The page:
Ariana Eunjung Cha's recent roundup of digital health called, "The revolution will be digitized", points a searing finger at our growing addiction to track.
I am always heartened when mainstream media giants like the Washington Post investigate the ins and outs of digital health, what many still consider to be a niche issue.
As we all know, the digital health industry is exploding, yet the mainstream media seems somehow in denial, or worse, completely unaware of the revolution at hand.
One consumer who “gets it” is 66-year-old astrophysicist Larry Smarr, who Cha profiles in her opening salvo of all things digital. She describes a man determined to measure everything his body can possibly yield, including his heart rate, blood pressure, stress level, steps walked and hours slept. All in all, he tracks more than 150 factors.
Smarr, reports Cha, even agreed to have his colon 3-D printed.
It sits on his desk as a paperweight now, a heavy reminder of his desire to get ahead of the digital power curve. After all, he tells Cha, even Benjamin Franklin chronicled his own health performance 200 years ago in richly detailed notes and diaries, so why not follow his lead?
We know exactly how much gas we have, the engine temperature, how fast we are going. What I’m doing is creating a dashboard for my body. - Larry Smarr tells Ariana Eunjung Cha in the Washington Post.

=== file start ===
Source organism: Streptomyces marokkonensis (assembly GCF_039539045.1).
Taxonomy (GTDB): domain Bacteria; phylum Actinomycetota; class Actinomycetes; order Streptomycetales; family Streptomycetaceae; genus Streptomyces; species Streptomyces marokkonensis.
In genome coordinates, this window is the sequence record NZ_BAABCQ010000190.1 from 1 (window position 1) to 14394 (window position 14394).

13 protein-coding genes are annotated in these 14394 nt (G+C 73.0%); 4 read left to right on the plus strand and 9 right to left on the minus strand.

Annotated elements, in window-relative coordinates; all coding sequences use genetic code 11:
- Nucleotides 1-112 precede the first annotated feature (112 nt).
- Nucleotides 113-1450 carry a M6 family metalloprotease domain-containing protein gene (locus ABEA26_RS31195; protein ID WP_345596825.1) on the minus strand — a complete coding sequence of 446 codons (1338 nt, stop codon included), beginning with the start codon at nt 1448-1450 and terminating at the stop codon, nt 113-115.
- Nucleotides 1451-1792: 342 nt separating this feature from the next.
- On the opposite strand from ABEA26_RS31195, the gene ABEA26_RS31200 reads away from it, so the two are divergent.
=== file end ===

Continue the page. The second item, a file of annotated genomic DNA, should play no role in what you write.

The piece is an essay on a society gone gadget-mad and an industry hungry and impassioned to keep up. Google, Apple, Microsoft and legions of digital health companies have thrown down the gauntlet, as they attempt to “rebuild, regenerate and reprogram the human body”.
Cha does an outstanding job of chronicling the issues and gives a one-stop shop approach to understanding all sides.
- Cha raises questions about what physicians, academics and ethicists describe as “the narcissism of the technological age — and one that raises serious questions about the accuracy and privacy of the health data collected, who owns it and how it should be used.”
- “The implications of the proliferation of devices for broader surveillance by the government.”
- The 2011 scandal after “some owners of Fitbit exercise sensors noticed that their sexual activity — including information about the duration of an episode and whether it was 'passive, light effort' or 'active and vigorous' — was being publicly shared by default.”
- Concerns that “wearables will be used as 'black boxes' for a person’s body in legal matters."
- From an anthropological point of view, does our obsession with quanification threaten our survival as a species?
In a fascinating, thought-provoking comment from Deborah Estrin, a professor of computer science and public health at Cornell University, Estrin points out to Cha that 'Homo sapiens asa species has survived for about 130,000 years without such technology because the human body already has a number of alarm systems built into it. Any mother who has been woken in the wee hours by a crying child knows that a gentle press of the back of the wrist to a forehead is fast, free and eerily accurate in diagnosing a fever.'
To this day, I can still tell how my adult daughters are feeling just by the looks on their faces and I doubt there will be an app to replace that connection in my lifetime.
The piece is worth a read and provides some thought-provoking insight into the multi-billion dollar world of digital health, quantified self and the Internet of things.
The nuviun blog is intended to contribute to discussion and stimulate debate on important issues in global digital health. The views are solely those of the author.